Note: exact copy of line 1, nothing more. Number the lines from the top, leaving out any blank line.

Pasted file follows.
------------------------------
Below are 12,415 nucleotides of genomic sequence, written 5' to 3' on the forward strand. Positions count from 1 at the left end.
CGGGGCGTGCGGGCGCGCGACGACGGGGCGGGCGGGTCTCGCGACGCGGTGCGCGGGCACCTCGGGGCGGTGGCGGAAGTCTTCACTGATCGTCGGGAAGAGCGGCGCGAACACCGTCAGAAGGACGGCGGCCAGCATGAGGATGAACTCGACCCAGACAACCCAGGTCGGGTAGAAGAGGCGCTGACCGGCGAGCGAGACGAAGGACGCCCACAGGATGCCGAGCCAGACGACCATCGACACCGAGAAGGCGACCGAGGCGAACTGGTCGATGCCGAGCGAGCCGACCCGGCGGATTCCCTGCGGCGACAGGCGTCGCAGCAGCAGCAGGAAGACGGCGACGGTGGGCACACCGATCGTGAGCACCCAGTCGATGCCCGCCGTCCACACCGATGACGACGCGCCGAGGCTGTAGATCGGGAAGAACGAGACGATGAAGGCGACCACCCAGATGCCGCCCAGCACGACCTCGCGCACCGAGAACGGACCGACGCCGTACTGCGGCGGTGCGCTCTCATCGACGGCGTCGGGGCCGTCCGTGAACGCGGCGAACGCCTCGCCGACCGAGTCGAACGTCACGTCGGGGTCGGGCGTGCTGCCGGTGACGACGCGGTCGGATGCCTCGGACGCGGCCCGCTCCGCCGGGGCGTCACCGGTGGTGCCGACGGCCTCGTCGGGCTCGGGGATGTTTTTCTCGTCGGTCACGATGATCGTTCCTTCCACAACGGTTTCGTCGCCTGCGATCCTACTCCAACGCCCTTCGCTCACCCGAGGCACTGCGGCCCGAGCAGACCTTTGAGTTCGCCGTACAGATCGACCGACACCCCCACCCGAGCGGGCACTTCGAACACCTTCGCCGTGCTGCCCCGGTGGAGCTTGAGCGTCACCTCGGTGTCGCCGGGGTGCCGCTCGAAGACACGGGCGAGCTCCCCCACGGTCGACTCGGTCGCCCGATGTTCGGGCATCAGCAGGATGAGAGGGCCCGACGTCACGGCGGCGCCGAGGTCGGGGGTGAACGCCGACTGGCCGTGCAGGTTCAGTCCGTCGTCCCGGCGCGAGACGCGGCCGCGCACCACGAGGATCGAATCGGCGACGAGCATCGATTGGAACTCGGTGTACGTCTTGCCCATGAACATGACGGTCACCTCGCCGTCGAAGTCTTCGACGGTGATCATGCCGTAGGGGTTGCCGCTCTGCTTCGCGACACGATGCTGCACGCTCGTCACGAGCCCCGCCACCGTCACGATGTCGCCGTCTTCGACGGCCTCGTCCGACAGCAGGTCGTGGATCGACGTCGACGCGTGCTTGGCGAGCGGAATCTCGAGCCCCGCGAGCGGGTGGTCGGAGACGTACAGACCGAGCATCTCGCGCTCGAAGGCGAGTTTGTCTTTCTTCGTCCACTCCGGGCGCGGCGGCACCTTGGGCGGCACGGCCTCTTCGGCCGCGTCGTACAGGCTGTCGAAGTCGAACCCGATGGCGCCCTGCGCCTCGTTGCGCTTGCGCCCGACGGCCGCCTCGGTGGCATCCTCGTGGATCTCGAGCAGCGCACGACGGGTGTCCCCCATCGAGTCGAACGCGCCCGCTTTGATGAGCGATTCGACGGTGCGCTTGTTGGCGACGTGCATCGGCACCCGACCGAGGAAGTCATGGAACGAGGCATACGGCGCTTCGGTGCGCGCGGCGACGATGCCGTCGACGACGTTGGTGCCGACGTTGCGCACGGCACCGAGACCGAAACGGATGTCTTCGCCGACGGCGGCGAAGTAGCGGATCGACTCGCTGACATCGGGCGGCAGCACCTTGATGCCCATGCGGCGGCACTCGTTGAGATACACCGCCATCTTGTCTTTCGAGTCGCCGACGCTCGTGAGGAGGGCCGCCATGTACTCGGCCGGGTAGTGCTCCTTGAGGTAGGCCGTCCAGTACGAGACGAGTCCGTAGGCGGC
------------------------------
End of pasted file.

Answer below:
Below are 12,415 nucleotides of genomic sequence, written 5' to 3' on the forward strand. Positions count from 1 at the left end.